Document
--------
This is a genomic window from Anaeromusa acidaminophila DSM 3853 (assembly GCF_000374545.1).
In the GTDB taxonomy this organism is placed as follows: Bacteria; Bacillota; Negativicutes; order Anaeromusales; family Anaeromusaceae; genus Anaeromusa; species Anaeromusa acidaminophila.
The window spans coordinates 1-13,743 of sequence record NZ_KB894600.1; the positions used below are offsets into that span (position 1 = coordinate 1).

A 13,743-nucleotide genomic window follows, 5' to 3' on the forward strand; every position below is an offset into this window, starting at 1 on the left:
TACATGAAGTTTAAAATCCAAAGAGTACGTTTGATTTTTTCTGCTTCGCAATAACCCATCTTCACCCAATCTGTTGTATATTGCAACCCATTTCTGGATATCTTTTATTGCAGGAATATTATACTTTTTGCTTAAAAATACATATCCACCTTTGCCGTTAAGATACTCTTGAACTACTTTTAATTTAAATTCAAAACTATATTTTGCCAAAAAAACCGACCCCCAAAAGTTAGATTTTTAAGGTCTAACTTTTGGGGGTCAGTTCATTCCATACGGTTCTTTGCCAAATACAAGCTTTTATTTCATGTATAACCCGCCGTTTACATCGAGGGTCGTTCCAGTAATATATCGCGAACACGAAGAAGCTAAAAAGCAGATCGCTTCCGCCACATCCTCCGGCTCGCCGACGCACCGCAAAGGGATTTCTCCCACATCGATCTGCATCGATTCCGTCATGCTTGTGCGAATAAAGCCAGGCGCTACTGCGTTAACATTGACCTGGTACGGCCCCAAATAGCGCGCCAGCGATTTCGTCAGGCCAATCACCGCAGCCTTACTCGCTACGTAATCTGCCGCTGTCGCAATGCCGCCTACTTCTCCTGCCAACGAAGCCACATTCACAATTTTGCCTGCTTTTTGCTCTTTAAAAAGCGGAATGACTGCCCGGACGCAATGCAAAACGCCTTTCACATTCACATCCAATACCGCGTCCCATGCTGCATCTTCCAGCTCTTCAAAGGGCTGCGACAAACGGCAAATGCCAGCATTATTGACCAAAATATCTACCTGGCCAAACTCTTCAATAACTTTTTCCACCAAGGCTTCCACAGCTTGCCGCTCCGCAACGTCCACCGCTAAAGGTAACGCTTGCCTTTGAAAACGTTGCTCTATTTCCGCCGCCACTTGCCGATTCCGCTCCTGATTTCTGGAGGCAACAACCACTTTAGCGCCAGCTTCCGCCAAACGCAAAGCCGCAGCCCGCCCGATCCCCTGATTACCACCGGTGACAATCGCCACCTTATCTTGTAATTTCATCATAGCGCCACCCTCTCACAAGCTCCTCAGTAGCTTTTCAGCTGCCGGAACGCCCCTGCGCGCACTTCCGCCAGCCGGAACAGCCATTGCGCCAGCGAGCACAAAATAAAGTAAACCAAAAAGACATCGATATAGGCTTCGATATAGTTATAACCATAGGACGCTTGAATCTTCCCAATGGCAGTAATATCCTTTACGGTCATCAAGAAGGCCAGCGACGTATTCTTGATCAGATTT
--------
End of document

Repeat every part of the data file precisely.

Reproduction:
This is a genomic window from Anaeromusa acidaminophila DSM 3853 (assembly GCF_000374545.1).
In the GTDB taxonomy this organism is placed as follows: Bacteria; Bacillota; Negativicutes; order Anaeromusales; family Anaeromusaceae; genus Anaeromusa; species Anaeromusa acidaminophila.
The window spans coordinates 1-13,743 of sequence record NZ_KB894600.1; the positions used below are offsets into that span (position 1 = coordinate 1).

A 13,743-nucleotide genomic window follows, 5' to 3' on the forward strand; every position below is an offset into this window, starting at 1 on the left:
TACATGAAGTTTAAAATCCAAAGAGTACGTTTGATTTTTTCTGCTTCGCAATAACCCATCTTCACCCAATCTGTTGTATATTGCAACCCATTTCTGGATATCTTTTATTGCAGGAATATTATACTTTTTGCTTAAAAATACATATCCACCTTTGCCGTTAAGATACTCTTGAACTACTTTTAATTTAAATTCAAAACTATATTTTGCCAAAAAAACCGACCCCCAAAAGTTAGATTTTTAAGGTCTAACTTTTGGGGGTCAGTTCATTCCATACGGTTCTTTGCCAAATACAAGCTTTTATTTCATGTATAACCCGCCGTTTACATCGAGGGTCGTTCCAGTAATATATCGCGAACACGAAGAAGCTAAAAAGCAGATCGCTTCCGCCACATCCTCCGGCTCGCCGACGCACCGCAAAGGGATTTCTCCCACATCGATCTGCATCGATTCCGTCATGCTTGTGCGAATAAAGCCAGGCGCTACTGCGTTAACATTGACCTGGTACGGCCCCAAATAGCGCGCCAGCGATTTCGTCAGGCCAATCACCGCAGCCTTACTCGCTACGTAATCTGCCGCTGTCGCAATGCCGCCTACTTCTCCTGCCAACGAAGCCACATTCACAATTTTGCCTGCTTTTTGCTCTTTAAAAAGCGGAATGACTGCCCGGACGCAATGCAAAACGCCTTTCACATTCACATCCAATACCGCGTCCCATGCTGCATCTTCCAGCTCTTCAAAGGGCTGCGACAAACGGCAAATGCCAGCATTATTGACCAAAATATCTACCTGGCCAAACTCTTCAATAACTTTTTCCACCAAGGCTTCCACAGCTTGCCGCTCCGCAACGTCCACCGCTAAAGGTAACGCTTGCCTTTGAAAACGTTGCTCTATTTCCGCCGCCACTTGCCGATTCCGCTCCTGATTTCTGGAGGCAACAACCACTTTAGCGCCAGCTTCCGCCAAACGCAAAGCCGCAGCCCGCCCGATCCCCTGATTACCACCGGTGACAATCGCCACCTTATCTTGTAATTTCATCATAGCGCCACCCTCTCACAAGCTCCTCAGTAGCTTTTCAGCTGCCGGAACGCCCCTGCGCGCACTTCCGCCAGCCGGAACAGCCATTGCGCCAGCGAGCACAAAATAAAGTAAACCAAAAAGACATCGATATAGGCTTCGATATAGTTATAACCATAGGACGCTTGAATCTTCCCAATGGCAGTAATATCCTTTACGGTCATCAAGAAGGCCAGCGACGTATTCTTGATCAGATTT